Meet Your Merchant: Gym reflects owner’s CrossFit focus
Unlike most gyms, Mark Lobsinger’s Carson City CrossFit center has no mirrors.
“You just show up and do the workouts and you get fit, there’s no other choice,” said Lobsinger, 32, who opened CrossFit Rad last year. “We don’t do mirrors. I’ll tell you if you’re looking good or not.”
Lobsinger’s gym is part of the growing fitness trend known as CrossFit, an exercise regime that combines strength training, running and gymnastics in short and intense workouts.
After his work in the landscaping business started to dry up with the rest of the construction market, Lobsinger, a life-long athlete, decided to become a certified CrossFit trainer. His gym opened about nine months ago in a south Carson City facility near Curry Street and has about 30 members.
“I grew up doing football, baseball and your typical gym environment – you know bench press, biceps all the regular stuff guys do,” Lobsinger said. “And for me it was pretty boring. But when I found CrossFit, it’s more useable strength. The slogan of our gym is, ‘To not suck at life.'”
The idea is to not specialize in one thing – running or weight lifting, for example – but to develop a well-rounded athletic build, Lobsinger said.
“We try to be pretty good at everything,” he said. “Our specialty is not specializing … you can take one my athletes and throw them into a 5k run and they won’t win it, but they’ll finish pretty good.”
So that means focus on Olympic-style weight lifting, gymnastic movements and running among other strength and endurance workouts, which are done in groups.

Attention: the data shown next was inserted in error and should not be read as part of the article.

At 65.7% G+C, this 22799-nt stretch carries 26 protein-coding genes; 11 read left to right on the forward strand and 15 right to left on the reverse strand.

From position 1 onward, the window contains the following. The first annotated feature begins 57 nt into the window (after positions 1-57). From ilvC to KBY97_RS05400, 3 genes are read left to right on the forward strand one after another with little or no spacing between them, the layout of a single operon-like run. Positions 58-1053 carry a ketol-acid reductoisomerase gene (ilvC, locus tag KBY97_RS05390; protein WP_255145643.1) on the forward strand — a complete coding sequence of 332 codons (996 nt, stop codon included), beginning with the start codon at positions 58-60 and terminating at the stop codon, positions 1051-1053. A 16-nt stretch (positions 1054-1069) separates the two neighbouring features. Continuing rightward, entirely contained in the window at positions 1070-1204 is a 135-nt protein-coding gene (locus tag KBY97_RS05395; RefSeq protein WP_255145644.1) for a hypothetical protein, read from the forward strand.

“My job here is to say, as a coach, I’m pushing you harder,” he said. “You think you can do three reps, maybe I can get five out of you.”
Inside the gym are medicine balls, kettlebells, ropes tethered to the steel beams along the roof and a dry-erase boards with the day’s mixture of exercises.
Before starting their workout on Monday, members of Lobsinger’s gym were warming up by tossing medicine balls against a wall as an AC/DC song played in the background.
Lobsinger said his members range in age from 13 to 64. Some are athletes, but others are simply trying to get into shape. He also offers an “on-ramp program” to help newcomers become comfortable with the workout.
Before he and his wife, Sarah, moved to Carson City, Lobsinger said he used to work as a part-time personal trainer at a gym in Dallas, working with people who were more concerned about image, he said.
CrossFit changed all that.
“Here these people are worried about how they’re going to be better mountain bikers or better rock climbers,” he said.
The gym, which is based on monthly memberships or drop-in fees, has continued to grow by word of mouth since Lobsinger opened it last year.
“I hope it keeps growing with the type of people and this type of atmosphere,” he said. “This thing really does well with more people. Bigger groups really feed off each other.”
He adds, “It might not be for everyone, but all you have to do to fit in is be willing to put forth the effort.”